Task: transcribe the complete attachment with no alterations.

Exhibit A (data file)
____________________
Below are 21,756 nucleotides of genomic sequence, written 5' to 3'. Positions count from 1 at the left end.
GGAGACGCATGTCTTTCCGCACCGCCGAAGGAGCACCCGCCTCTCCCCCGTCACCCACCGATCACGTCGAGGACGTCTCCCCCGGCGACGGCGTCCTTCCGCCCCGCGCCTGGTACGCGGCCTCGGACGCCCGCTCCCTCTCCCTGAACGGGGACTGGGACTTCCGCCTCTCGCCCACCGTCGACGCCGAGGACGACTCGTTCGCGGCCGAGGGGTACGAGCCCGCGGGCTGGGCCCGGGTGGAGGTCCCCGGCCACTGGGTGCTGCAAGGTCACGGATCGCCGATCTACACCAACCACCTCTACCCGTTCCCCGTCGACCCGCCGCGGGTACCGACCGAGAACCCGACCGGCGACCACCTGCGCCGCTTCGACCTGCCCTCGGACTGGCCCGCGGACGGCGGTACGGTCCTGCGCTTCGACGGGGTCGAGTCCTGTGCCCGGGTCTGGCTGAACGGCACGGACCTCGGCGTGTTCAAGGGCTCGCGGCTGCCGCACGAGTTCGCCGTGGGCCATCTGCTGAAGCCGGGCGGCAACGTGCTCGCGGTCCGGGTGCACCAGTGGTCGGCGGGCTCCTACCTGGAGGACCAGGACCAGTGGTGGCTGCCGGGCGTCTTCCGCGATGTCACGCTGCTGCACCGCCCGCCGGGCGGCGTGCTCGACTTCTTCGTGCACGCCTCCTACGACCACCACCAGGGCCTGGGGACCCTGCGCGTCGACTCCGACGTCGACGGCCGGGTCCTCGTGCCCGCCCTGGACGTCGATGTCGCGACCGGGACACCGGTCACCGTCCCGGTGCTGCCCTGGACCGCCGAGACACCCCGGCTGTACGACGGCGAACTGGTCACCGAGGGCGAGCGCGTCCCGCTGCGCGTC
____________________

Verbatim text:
Below are 21,756 nucleotides of genomic sequence, written 5' to 3'. Positions count from 1 at the left end.
GGAGACGCATGTCTTTCCGCACCGCCGAAGGAGCACCCGCCTCTCCCCCGTCACCCACCGATCACGTCGAGGACGTCTCCCCCGGCGACGGCGTCCTTCCGCCCCGCGCCTGGTACGCGGCCTCGGACGCCCGCTCCCTCTCCCTGAACGGGGACTGGGACTTCCGCCTCTCGCCCACCGTCGACGCCGAGGACGACTCGTTCGCGGCCGAGGGGTACGAGCCCGCGGGCTGGGCCCGGGTGGAGGTCCCCGGCCACTGGGTGCTGCAAGGTCACGGATCGCCGATCTACACCAACCACCTCTACCCGTTCCCCGTCGACCCGCCGCGGGTACCGACCGAGAACCCGACCGGCGACCACCTGCGCCGCTTCGACCTGCCCTCGGACTGGCCCGCGGACGGCGGTACGGTCCTGCGCTTCGACGGGGTCGAGTCCTGTGCCCGGGTCTGGCTGAACGGCACGGACCTCGGCGTGTTCAAGGGCTCGCGGCTGCCGCACGAGTTCGCCGTGGGCCATCTGCTGAAGCCGGGCGGCAACGTGCTCGCGGTCCGGGTGCACCAGTGGTCGGCGGGCTCCTACCTGGAGGACCAGGACCAGTGGTGGCTGCCGGGCGTCTTCCGCGATGTCACGCTGCTGCACCGCCCGCCGGGCGGCGTGCTCGACTTCTTCGTGCACGCCTCCTACGACCACCACCAGGGCCTGGGGACCCTGCGCGTCGACTCCGACGTCGACGGCCGGGTCCTCGTGCCCGCCCTGGACGTCGATGTCGCGACCGGGACACCGGTCACCGTCCCGGTGCTGCCCTGGACCGCCGAGACACCCCGGCTGTACGACGGCGAACTGGTCACCGAGGGCGAGCGCGTCCCGCTGCGCGTC